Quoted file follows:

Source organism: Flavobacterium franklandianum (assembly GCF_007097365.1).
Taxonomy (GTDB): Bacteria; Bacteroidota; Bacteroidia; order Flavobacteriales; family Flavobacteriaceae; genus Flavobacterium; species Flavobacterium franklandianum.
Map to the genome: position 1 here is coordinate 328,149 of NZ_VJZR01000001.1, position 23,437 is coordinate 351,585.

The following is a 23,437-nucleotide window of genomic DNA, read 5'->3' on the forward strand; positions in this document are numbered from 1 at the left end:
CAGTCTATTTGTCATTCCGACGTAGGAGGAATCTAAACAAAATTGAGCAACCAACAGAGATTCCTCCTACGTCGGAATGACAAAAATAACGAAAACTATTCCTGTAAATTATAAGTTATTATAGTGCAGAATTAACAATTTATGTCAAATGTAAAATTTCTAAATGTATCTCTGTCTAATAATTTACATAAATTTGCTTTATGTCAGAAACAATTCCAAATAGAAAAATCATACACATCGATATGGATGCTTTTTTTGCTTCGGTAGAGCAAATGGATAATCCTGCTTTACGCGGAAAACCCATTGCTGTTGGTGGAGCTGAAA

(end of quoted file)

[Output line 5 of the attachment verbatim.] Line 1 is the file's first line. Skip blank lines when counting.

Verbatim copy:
CAGTCTATTTGTCATTCCGACGTAGGAGGAATCTAAACAAAATTGAGCAACCAACAGAGATTCCTCCTACGTCGGAATGACAAAAATAACGAAAACTATTCCTGTAAATTATAAGTTATTATAGTGCAGAATTAACAATTTATGTCAAATGTAAAATTTCTAAATGTATCTCTGTCTAATAATTTACATAAATTTGCTTTATGTCAGAAACAATTCCAAATAGAAAAATCATACACATCGATATGGATGCTTTTTTTGCTTCGGTAGAGCAAATGGATAATCCTGCTTTACGCGGAAAACCCATTGCTGTTGGTGGAGCTGAAA